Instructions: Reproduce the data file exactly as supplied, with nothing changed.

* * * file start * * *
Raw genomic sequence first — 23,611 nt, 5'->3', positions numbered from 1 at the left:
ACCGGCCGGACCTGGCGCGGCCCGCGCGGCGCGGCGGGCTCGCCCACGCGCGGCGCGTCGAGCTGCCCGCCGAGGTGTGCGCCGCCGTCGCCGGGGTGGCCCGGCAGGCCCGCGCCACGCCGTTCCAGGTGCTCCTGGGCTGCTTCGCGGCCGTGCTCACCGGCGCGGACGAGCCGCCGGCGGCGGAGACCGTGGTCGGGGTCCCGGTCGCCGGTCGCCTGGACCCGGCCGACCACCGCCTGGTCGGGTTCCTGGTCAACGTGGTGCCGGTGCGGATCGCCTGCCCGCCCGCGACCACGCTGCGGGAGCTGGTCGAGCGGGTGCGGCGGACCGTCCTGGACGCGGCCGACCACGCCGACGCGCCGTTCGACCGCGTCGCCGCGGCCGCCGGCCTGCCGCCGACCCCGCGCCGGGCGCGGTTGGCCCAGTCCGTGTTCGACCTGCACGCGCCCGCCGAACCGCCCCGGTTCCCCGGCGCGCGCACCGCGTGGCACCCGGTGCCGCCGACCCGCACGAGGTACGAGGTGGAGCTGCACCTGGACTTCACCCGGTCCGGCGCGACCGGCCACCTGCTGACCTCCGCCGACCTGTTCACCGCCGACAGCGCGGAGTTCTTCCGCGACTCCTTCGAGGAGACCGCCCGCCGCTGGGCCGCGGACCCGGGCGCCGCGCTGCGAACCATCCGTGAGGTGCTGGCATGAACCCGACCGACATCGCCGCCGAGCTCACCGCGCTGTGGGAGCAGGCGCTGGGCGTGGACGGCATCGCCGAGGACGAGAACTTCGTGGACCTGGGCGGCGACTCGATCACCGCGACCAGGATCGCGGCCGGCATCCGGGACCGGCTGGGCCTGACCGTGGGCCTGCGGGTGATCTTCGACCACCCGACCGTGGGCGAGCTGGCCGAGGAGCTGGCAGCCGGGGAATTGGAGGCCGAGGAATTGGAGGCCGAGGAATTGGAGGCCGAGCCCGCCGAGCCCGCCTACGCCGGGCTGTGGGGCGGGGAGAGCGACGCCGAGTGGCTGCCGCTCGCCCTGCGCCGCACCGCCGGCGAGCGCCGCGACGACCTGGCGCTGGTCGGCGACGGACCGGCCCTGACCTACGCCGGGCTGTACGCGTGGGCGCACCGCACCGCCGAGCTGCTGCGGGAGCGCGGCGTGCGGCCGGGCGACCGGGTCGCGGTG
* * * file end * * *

Raw genomic sequence first — 23,611 nt, 5'->3', positions numbered from 1 at the left:
ACCGGCCGGACCTGGCGCGGCCCGCGCGGCGCGGCGGGCTCGCCCACGCGCGGCGCGTCGAGCTGCCCGCCGAGGTGTGCGCCGCCGTCGCCGGGGTGGCCCGGCAGGCCCGCGCCACGCCGTTCCAGGTGCTCCTGGGCTGCTTCGCGGCCGTGCTCACCGGCGCGGACGAGCCGCCGGCGGCGGAGACCGTGGTCGGGGTCCCGGTCGCCGGTCGCCTGGACCCGGCCGACCACCGCCTGGTCGGGTTCCTGGTCAACGTGGTGCCGGTGCGGATCGCCTGCCCGCCCGCGACCACGCTGCGGGAGCTGGTCGAGCGGGTGCGGCGGACCGTCCTGGACGCGGCCGACCACGCCGACGCGCCGTTCGACCGCGTCGCCGCGGCCGCCGGCCTGCCGCCGACCCCGCGCCGGGCGCGGTTGGCCCAGTCCGTGTTCGACCTGCACGCGCCCGCCGAACCGCCCCGGTTCCCCGGCGCGCGCACCGCGTGGCACCCGGTGCCGCCGACCCGCACGAGGTACGAGGTGGAGCTGCACCTGGACTTCACCCGGTCCGGCGCGACCGGCCACCTGCTGACCTCCGCCGACCTGTTCACCGCCGACAGCGCGGAGTTCTTCCGCGACTCCTTCGAGGAGACCGCCCGCCGCTGGGCCGCGGACCCGGGCGCCGCGCTGCGAACCATCCGTGAGGTGCTGGCATGAACCCGACCGACATCGCCGCCGAGCTCACCGCGCTGTGGGAGCAGGCGCTGGGCGTGGACGGCATCGCCGAGGACGAGAACTTCGTGGACCTGGGCGGCGACTCGATCACCGCGACCAGGATCGCGGCCGGCATCCGGGACCGGCTGGGCCTGACCGTGGGCCTGCGGGTGATCTTCGACCACCCGACCGTGGGCGAGCTGGCCGAGGAGCTGGCAGCCGGGGAATTGGAGGCCGAGGAATTGGAGGCCGAGGAATTGGAGGCCGAGCCCGCCGAGCCCGCCTACGCCGGGCTGTGGGGCGGGGAGAGCGACGCCGAGTGGCTGCCGCTCGCCCTGCGCCGCACCGCCGGCGAGCGCCGCGACGACCTGGCGCTGGTCGGCGACGGACCGGCCCTGACCTACGCCGGGCTGTACGCGTGGGCGCACCGCACCGCCGAGCTGCTGCGGGAGCGCGGCGTGCGGCCGGGCGACCGGGTCGCGGTG